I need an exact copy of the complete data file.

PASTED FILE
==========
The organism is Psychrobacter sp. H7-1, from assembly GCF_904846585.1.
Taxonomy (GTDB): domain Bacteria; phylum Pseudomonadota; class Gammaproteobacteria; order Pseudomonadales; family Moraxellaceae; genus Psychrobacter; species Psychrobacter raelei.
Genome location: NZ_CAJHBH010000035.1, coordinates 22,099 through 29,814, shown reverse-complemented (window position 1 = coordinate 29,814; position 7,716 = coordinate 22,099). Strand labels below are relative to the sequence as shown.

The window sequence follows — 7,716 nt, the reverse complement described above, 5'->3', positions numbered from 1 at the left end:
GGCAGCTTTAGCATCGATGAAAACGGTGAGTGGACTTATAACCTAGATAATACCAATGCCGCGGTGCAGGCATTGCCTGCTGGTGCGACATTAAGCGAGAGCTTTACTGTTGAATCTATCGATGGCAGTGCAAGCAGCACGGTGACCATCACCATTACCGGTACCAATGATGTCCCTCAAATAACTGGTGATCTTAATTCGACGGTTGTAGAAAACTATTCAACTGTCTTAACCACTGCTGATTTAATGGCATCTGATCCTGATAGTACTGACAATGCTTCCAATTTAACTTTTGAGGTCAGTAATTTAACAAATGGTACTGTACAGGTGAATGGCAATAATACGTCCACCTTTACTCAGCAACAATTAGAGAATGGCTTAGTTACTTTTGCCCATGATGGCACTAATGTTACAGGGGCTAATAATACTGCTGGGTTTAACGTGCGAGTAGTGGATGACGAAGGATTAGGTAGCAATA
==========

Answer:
The organism is Psychrobacter sp. H7-1, from assembly GCF_904846585.1.
Taxonomy (GTDB): domain Bacteria; phylum Pseudomonadota; class Gammaproteobacteria; order Pseudomonadales; family Moraxellaceae; genus Psychrobacter; species Psychrobacter raelei.
Genome location: NZ_CAJHBH010000035.1, coordinates 22,099 through 29,814, shown reverse-complemented (window position 1 = coordinate 29,814; position 7,716 = coordinate 22,099). Strand labels below are relative to the sequence as shown.

The window sequence follows — 7,716 nt, the reverse complement described above, 5'->3', positions numbered from 1 at the left end:
GGCAGCTTTAGCATCGATGAAAACGGTGAGTGGACTTATAACCTAGATAATACCAATGCCGCGGTGCAGGCATTGCCTGCTGGTGCGACATTAAGCGAGAGCTTTACTGTTGAATCTATCGATGGCAGTGCAAGCAGCACGGTGACCATCACCATTACCGGTACCAATGATGTCCCTCAAATAACTGGTGATCTTAATTCGACGGTTGTAGAAAACTATTCAACTGTCTTAACCACTGCTGATTTAATGGCATCTGATCCTGATAGTACTGACAATGCTTCCAATTTAACTTTTGAGGTCAGTAATTTAACAAATGGTACTGTACAGGTGAATGGCAATAATACGTCCACCTTTACTCAGCAACAATTAGAGAATGGCTTAGTTACTTTTGCCCATGATGGCACTAATGTTACAGGGGCTAATAATACTGCTGGGTTTAACGTGCGAGTAGTGGATGACGAAGGATTAGGTAGCAATA